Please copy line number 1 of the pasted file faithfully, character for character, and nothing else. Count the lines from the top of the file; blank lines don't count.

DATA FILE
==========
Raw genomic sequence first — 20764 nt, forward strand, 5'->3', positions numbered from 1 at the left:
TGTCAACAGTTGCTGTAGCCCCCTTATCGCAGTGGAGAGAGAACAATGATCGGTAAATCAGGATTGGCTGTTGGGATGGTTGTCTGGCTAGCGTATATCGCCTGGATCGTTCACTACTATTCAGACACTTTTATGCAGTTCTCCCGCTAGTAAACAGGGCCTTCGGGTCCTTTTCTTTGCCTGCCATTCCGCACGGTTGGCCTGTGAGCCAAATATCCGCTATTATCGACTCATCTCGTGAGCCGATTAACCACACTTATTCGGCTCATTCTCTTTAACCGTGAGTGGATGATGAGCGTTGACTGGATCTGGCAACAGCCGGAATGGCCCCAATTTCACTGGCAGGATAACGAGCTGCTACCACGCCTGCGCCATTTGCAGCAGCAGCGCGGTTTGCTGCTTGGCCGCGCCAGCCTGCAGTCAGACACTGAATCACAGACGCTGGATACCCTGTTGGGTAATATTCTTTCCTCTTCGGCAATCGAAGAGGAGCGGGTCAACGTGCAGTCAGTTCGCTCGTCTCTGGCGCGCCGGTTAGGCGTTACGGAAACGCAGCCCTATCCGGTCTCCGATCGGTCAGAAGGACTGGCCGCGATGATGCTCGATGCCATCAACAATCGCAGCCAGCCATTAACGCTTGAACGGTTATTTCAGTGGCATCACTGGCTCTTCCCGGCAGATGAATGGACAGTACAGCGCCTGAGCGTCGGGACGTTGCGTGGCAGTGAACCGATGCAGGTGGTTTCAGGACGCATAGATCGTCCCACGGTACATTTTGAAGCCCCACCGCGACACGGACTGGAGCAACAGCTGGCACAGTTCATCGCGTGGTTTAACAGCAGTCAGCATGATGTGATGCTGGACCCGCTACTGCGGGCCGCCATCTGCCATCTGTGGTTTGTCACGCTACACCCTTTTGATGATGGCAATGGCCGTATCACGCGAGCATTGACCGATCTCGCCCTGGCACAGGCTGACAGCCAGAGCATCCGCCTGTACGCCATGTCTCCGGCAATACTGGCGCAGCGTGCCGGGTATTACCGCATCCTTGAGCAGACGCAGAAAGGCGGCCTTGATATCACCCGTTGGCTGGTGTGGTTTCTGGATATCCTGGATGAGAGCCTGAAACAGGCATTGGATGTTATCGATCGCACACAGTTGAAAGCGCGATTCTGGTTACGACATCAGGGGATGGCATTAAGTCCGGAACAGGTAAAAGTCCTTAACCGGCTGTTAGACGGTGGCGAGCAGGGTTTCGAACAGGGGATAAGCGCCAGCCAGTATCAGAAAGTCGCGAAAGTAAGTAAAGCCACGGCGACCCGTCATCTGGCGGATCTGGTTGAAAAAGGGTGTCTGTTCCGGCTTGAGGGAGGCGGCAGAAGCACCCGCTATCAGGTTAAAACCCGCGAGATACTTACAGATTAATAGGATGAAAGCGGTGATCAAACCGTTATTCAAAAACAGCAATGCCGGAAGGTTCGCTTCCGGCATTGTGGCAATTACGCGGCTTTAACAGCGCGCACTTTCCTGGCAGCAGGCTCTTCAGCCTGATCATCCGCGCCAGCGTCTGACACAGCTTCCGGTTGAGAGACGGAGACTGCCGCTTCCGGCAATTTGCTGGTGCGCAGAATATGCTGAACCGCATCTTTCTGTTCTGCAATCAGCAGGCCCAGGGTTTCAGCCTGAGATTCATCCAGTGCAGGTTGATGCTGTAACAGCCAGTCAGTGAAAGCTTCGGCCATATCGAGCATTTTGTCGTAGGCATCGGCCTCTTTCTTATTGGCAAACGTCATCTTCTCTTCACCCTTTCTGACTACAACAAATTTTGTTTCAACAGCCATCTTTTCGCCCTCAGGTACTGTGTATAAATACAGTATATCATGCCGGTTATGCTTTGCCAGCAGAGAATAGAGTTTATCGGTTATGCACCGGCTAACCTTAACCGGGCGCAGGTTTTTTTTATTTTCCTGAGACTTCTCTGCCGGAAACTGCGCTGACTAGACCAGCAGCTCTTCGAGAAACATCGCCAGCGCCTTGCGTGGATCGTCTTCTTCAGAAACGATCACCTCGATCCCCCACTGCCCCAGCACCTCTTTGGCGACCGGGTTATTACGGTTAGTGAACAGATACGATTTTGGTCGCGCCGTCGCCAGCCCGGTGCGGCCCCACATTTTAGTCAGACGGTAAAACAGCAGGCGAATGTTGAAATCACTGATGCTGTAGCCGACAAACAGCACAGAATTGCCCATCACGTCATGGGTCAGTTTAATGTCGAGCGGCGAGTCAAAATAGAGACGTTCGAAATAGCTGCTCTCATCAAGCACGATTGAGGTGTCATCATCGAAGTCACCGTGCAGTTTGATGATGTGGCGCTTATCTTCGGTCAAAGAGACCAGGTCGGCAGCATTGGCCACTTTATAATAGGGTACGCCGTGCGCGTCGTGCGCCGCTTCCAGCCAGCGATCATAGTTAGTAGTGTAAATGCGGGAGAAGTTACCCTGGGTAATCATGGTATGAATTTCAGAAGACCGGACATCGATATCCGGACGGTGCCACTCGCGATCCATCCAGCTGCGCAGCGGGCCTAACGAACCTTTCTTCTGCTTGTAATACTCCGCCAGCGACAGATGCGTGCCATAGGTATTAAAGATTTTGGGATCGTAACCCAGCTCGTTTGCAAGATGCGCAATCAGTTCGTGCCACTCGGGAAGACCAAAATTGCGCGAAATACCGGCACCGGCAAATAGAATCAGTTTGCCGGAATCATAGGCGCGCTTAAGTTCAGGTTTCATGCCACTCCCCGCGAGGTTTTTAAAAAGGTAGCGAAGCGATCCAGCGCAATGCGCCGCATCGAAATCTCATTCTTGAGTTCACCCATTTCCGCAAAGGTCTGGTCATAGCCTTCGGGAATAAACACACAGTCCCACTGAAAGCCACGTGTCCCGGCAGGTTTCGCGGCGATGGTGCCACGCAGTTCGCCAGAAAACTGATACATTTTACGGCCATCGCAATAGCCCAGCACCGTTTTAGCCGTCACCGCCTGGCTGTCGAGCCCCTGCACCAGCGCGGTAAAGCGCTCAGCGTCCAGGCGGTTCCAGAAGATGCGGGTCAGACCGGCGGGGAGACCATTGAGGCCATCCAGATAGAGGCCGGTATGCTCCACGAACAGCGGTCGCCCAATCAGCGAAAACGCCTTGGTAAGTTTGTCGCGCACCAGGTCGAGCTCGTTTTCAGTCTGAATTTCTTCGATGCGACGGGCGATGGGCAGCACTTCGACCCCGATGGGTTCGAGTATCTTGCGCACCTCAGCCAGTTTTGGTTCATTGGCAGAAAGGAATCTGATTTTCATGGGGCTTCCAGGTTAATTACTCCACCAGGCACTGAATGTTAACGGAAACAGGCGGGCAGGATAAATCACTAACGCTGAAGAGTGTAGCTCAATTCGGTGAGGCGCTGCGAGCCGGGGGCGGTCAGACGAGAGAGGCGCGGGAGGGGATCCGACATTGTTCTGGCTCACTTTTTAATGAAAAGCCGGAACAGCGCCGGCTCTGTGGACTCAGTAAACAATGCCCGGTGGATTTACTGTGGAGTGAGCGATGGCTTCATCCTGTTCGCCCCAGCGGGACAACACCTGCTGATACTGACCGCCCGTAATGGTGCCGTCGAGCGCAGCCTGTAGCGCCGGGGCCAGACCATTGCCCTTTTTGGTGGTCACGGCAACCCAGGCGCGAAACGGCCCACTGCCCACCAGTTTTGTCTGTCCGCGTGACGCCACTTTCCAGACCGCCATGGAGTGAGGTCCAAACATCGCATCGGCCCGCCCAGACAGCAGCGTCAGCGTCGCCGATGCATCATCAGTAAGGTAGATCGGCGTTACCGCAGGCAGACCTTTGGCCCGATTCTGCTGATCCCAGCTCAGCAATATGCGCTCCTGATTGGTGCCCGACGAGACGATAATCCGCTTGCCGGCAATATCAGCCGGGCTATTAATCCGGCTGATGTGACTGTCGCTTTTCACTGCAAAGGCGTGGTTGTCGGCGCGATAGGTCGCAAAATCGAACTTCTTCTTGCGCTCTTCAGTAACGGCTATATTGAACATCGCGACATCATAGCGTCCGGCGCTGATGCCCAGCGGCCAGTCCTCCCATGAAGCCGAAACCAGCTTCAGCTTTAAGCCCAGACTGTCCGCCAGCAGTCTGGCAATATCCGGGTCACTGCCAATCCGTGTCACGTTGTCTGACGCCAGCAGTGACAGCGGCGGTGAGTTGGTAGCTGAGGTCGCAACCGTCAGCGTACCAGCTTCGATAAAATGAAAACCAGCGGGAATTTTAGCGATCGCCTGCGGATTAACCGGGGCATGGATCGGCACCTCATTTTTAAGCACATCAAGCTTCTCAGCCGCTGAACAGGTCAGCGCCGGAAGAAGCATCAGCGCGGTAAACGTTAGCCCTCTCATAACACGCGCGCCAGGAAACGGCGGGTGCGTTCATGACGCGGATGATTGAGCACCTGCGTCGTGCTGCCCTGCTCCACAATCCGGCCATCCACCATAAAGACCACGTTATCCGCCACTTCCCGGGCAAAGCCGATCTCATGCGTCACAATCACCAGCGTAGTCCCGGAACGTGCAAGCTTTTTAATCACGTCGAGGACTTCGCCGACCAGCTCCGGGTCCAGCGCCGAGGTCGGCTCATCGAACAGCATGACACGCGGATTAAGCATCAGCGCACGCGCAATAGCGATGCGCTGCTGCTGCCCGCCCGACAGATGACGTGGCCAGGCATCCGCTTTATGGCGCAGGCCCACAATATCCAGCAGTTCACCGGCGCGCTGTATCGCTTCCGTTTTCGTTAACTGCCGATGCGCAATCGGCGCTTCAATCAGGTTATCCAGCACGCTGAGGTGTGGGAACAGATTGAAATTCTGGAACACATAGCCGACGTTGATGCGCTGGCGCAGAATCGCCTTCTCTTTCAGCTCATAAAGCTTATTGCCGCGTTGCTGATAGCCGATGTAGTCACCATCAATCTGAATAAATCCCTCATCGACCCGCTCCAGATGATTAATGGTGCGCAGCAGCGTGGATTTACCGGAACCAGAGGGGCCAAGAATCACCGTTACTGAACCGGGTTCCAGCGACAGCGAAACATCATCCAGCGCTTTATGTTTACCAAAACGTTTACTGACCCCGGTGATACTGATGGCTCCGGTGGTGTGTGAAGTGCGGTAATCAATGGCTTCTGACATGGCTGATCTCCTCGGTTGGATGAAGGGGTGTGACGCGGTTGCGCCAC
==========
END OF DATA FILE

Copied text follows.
Raw genomic sequence first — 20764 nt, forward strand, 5'->3', positions numbered from 1 at the left: